Half a croissant, on a plate, with a sign in front of it saying '50c'
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Mandatory packaging re-use design

Two for the price of one.
  [vote for,

Packaging is necessary but wasteful.

A lot of packaging is used once and discarded, often going to landfill.

We propose that all packaging should be required to be designed for a secondary use.

Bottles and food trays are easy - they can be washed, and reused as, well, food trays and bottles.

CDs serve admirably as drink coasters.

The cardboard sleeves surrounding pacakged food could be pre-stamped so that sections fold inward, forming a toast rack or a pen holder.

The polystyrene foam blocks surrounding PCs and monitors could snap apart along break lines and lock together in a different configuration to form an orthopaedic pillow.

The posibilities are endless.

8th of 7, Mar 17 2010

here's your beer can party hat! http://junkmailgems...cans-party-hat.html
[xandram, Mar 17 2010]

container_20design_20law Not entirely dissimilar [hippo, Mar 17 2010]

Personal Thermoplastic Recycler Personal_20Thermoplastic_20Recycler
The one true way to recycle. [Bad Jim, Mar 18 2010]

The Ultimate Pizza Box at Laughing Squid http://laughingsqui...-storage-container/
The inspiration, perhaps? [phoenix, Mar 19 2010]

And when you find yourself arse-deep in orthopedic pillows... Home_20Landfill_20Maker
[FlyingToaster, Mar 19 2010]


       Wouldn't this just result in a glut of orthopedic pillows?

Regardless, [+] for trying to reduce waste.
swimswim, Mar 17 2010

       I try to do this anyway. It would be difficult to make it mandatory, but people need to wake up to the fact of how much waste they actually make. (Just get the homeless to show you how to re-use something! They are extremely talented at it.) +
xandram, Mar 17 2010

       I gave my son some old torn-up cardboard for Christmas. I told him it was an ex-box.
coprocephalous, Mar 17 2010

       Hmmm.... homeless consultants for packaging design... interesting.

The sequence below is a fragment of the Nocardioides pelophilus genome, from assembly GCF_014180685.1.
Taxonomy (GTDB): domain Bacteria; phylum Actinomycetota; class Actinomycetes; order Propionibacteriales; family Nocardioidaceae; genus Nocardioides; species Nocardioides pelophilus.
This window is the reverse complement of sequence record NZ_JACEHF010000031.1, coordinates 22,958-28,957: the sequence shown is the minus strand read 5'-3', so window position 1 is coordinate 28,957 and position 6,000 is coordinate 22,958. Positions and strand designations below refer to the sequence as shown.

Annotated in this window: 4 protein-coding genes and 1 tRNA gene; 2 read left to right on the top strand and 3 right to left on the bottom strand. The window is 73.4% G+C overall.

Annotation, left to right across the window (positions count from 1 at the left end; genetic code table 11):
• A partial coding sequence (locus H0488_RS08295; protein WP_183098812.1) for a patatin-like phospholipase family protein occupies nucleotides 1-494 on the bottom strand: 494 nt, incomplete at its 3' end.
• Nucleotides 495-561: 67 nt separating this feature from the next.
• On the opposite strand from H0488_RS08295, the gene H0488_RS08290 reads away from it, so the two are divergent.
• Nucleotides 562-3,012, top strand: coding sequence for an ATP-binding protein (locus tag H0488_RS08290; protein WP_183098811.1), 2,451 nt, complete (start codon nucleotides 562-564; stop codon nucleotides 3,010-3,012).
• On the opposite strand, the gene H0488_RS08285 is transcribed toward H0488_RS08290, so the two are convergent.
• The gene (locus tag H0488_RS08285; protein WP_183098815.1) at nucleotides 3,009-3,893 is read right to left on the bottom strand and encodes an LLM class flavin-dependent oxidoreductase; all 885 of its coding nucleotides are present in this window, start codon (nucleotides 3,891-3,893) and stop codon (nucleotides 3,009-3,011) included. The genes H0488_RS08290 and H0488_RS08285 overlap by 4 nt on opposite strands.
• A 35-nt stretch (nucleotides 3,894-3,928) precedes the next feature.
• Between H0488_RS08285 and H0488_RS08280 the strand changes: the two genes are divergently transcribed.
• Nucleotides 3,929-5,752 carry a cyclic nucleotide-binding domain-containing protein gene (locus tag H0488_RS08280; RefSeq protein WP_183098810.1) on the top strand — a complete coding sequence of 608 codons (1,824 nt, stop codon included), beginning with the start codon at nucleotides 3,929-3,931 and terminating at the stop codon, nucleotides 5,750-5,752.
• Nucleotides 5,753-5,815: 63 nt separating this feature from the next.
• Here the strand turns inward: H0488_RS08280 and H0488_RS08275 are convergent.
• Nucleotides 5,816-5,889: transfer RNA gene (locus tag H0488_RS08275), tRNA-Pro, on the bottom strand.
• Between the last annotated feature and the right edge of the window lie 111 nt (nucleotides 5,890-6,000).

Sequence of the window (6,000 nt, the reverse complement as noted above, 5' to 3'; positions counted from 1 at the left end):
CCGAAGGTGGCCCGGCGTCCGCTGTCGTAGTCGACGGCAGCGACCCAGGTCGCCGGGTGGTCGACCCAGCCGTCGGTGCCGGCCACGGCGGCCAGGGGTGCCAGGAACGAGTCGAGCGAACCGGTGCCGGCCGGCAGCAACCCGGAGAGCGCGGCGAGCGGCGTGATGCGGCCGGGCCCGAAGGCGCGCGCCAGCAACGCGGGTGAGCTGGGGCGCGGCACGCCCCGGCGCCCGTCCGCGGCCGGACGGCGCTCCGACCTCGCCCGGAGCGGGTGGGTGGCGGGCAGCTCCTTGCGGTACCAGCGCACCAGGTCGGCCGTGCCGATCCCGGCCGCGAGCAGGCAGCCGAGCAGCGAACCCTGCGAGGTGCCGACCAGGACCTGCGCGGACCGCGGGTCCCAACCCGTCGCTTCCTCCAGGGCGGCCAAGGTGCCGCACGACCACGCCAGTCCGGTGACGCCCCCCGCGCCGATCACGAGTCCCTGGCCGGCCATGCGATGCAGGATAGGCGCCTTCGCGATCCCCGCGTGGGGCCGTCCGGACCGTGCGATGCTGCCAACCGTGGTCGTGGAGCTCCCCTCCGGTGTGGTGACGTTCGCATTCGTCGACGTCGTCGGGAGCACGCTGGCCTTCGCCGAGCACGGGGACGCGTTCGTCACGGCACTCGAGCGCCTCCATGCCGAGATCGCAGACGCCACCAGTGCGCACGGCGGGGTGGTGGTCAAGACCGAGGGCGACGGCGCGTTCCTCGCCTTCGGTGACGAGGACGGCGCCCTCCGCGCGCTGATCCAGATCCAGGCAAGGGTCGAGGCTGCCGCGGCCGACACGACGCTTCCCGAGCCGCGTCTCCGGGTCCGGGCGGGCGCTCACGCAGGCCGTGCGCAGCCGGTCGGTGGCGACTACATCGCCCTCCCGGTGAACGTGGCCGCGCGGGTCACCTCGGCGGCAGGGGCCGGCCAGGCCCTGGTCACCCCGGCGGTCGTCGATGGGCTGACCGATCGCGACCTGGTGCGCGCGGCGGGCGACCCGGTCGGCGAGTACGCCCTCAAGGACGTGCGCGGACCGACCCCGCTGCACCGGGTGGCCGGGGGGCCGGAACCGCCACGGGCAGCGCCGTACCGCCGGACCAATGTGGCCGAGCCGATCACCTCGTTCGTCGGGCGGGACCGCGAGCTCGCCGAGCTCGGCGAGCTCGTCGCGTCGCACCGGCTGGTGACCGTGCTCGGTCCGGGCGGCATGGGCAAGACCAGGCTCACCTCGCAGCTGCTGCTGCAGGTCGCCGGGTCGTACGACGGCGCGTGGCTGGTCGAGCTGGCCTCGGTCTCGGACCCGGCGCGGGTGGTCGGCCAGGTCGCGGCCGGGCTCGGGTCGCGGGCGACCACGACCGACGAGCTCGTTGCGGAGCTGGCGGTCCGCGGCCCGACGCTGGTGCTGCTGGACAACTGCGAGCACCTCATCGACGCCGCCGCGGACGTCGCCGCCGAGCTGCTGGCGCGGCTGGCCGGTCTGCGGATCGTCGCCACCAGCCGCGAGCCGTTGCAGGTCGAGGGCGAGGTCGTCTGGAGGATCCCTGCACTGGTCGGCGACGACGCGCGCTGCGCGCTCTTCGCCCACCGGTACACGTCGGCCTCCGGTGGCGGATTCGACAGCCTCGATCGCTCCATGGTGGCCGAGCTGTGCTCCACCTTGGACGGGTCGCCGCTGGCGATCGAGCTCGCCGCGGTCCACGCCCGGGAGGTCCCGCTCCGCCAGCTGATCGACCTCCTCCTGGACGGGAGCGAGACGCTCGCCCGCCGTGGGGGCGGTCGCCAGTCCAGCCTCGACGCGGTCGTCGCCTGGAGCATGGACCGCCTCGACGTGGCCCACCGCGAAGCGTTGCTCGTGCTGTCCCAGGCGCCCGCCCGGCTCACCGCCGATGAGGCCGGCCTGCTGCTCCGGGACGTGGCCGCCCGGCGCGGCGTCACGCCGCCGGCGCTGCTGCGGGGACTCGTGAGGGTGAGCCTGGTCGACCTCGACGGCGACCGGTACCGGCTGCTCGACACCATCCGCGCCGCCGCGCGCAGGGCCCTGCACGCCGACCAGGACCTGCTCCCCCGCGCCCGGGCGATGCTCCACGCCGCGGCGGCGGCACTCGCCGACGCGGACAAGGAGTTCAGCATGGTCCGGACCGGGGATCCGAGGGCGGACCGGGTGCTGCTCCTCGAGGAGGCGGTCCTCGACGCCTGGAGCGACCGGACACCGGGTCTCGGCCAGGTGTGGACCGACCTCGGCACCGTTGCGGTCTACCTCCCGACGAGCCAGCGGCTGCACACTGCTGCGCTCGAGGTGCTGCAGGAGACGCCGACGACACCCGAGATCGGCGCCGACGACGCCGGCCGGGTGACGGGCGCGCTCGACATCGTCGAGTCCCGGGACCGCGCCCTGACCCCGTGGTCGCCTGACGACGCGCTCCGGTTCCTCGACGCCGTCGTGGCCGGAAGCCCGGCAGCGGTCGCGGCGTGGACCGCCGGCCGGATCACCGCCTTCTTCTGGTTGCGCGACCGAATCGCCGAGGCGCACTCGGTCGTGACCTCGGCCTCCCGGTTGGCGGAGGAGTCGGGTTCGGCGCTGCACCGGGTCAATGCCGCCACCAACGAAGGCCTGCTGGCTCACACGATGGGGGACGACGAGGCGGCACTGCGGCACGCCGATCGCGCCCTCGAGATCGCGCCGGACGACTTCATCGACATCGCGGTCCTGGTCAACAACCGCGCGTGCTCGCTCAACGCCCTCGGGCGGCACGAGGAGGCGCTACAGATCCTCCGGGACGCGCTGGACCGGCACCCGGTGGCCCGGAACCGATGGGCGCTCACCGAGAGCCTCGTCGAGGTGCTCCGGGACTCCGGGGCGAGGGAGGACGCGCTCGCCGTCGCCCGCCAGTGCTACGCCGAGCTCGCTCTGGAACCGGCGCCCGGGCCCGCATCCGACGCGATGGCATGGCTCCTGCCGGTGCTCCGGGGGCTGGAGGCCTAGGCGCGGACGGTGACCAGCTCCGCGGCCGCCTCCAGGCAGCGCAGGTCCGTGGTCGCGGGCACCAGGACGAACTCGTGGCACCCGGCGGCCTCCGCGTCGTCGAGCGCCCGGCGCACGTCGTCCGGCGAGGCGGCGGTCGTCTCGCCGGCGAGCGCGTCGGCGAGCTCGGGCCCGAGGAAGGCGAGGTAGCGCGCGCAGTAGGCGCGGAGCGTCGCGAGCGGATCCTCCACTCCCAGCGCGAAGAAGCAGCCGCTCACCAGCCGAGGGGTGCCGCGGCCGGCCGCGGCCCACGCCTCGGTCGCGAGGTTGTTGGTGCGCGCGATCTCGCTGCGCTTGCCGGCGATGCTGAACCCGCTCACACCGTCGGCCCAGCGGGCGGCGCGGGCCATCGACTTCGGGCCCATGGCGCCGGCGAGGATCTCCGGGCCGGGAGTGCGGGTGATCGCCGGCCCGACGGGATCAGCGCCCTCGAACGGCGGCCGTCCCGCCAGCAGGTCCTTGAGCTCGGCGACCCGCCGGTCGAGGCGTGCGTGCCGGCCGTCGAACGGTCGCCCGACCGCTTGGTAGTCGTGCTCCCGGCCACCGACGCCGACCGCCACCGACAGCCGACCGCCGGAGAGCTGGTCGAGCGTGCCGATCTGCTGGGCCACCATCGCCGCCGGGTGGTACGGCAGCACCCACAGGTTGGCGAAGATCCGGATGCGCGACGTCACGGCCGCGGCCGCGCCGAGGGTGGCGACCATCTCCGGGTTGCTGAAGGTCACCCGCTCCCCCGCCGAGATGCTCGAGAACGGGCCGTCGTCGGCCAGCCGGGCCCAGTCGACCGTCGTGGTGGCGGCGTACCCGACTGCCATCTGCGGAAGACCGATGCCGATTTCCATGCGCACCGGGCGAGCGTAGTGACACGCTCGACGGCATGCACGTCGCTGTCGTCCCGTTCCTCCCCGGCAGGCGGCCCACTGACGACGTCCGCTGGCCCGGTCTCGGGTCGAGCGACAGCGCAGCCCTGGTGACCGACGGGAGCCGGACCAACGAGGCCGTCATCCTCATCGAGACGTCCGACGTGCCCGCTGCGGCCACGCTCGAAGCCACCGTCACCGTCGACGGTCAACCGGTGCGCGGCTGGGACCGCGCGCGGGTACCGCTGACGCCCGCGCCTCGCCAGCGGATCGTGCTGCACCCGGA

RayfordSteele, Mar 17 2010

       [+] polystyrene packaging that could be broken up into standard sized blocks sounds like free insulation for either the original owner or a donation item to 'habitat' homes.   

       umm... CD's aren't supposed to be throwaway.
FlyingToaster, Mar 17 2010

       Back now from my abduction, I'm sure you all missed me. You see, I was able to reconstruct the wardrobe that I was locked in into a suit of armor and a swinging mace. Handy little breaking points and rejoins. Instructions were printed right inside. Break panel A into subpanel A1 and A2. Reconnect by fitting slot A1a into slot A2a. Turn 30degrees and repeat with A1b/A2b etc. until a hemisphere is formed. Mount on head.

Anyway [21Q], what of making a collectible and varied series of items. Buy 12 games for your X-box and each set of packaging becomes a different action figure from Doctor Who or what have you. I say the perfs and creases be mandatory as not everyone has the level of creativity needed to create a barcolounger from fridge packaging.
bdag, Mar 17 2010

       Except for the mouth-breathers in the Sales department, who are exceptionally creative, to the point of selling products that are not only not in production or development, and are not just noexistant, but if they did exist would of necessity contravene a substantial number of universal physical laws.   

       Sorry, did that sound just a touch bitter ?
8th of 7, Mar 18 2010

       Quoted from the original idea: "The polystyrene foam blocks surrounding PCs and monitors could snap apart along break lines and lock together in a different configuration..." I think it would be a terrific idea if all packaging of this sort could be made from polystyrene and styrofoam Lego™ bricks. After opening the original box, break down the bricks and add them to your childrens' toy chests, or make models of the Tower of London and Empire State Building to display on your mantle, or reassemble in an altogether new configuration to ship your next custom gift or project.
jurist, Mar 18 2010

       Instead of making packaging with alternative purposes, allow people to melt down thermoplastic packaging and make things out of it with a 3D printer.   

       I have a tub of modelling plastic that melts at 60C and can be melted again as often as you like. You can pretty much pour hot water on it and mold it in your hands. Make food packaging out of it and you don't even need equipment to recycle it.
Bad Jim, Mar 19 2010


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